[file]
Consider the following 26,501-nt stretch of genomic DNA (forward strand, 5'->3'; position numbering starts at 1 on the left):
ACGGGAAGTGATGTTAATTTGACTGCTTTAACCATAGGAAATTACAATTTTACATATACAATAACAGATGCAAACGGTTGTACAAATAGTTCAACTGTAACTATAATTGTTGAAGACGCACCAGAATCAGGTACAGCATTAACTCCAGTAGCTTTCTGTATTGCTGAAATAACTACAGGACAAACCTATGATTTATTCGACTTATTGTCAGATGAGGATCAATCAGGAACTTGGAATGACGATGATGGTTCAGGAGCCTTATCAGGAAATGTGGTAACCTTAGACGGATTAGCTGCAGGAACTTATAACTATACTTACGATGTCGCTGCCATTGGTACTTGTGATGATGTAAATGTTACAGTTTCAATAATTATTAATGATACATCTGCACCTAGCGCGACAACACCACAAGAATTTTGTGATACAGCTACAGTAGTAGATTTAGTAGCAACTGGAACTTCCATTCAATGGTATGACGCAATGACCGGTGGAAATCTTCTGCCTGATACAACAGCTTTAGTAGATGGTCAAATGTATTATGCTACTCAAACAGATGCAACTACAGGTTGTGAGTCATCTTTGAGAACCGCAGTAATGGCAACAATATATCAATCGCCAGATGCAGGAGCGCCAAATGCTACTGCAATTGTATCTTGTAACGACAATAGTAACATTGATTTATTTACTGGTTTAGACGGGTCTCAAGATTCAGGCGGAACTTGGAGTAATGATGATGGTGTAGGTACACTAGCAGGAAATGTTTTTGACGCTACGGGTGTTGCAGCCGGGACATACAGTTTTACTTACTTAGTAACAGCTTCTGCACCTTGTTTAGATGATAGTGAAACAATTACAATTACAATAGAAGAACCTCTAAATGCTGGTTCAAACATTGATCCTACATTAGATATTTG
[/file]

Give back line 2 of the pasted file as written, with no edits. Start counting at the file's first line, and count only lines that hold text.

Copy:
ACGGGAAGTGATGTTAATTTGACTGCTTTAACCATAGGAAATTACAATTTTACATATACAATAACAGATGCAAACGGTTGTACAAATAGTTCAACTGTAACTATAATTGTTGAAGACGCACCAGAATCAGGTACAGCATTAACTCCAGTAGCTTTCTGTATTGCTGAAATAACTACAGGACAAACCTATGATTTATTCGACTTATTGTCAGATGAGGATCAATCAGGAACTTGGAATGACGATGATGGTTCAGGAGCCTTATCAGGAAATGTGGTAACCTTAGACGGATTAGCTGCAGGAACTTATAACTATACTTACGATGTCGCTGCCATTGGTACTTGTGATGATGTAAATGTTACAGTTTCAATAATTATTAATGATACATCTGCACCTAGCGCGACAACACCACAAGAATTTTGTGATACAGCTACAGTAGTAGATTTAGTAGCAACTGGAACTTCCATTCAATGGTATGACGCAATGACCGGTGGAAATCTTCTGCCTGATACAACAGCTTTAGTAGATGGTCAAATGTATTATGCTACTCAAACAGATGCAACTACAGGTTGTGAGTCATCTTTGAGAACCGCAGTAATGGCAACAATATATCAATCGCCAGATGCAGGAGCGCCAAATGCTACTGCAATTGTATCTTGTAACGACAATAGTAACATTGATTTATTTACTGGTTTAGACGGGTCTCAAGATTCAGGCGGAACTTGGAGTAATGATGATGGTGTAGGTACACTAGCAGGAAATGTTTTTGACGCTACGGGTGTTGCAGCCGGGACATACAGTTTTACTTACTTAGTAACAGCTTCTGCACCTTGTTTAGATGATAGTGAAACAATTACAATTACAATAGAAGAACCTCTAAATGCTGGTTCAAACATTGATCCTACATTAGATATTTG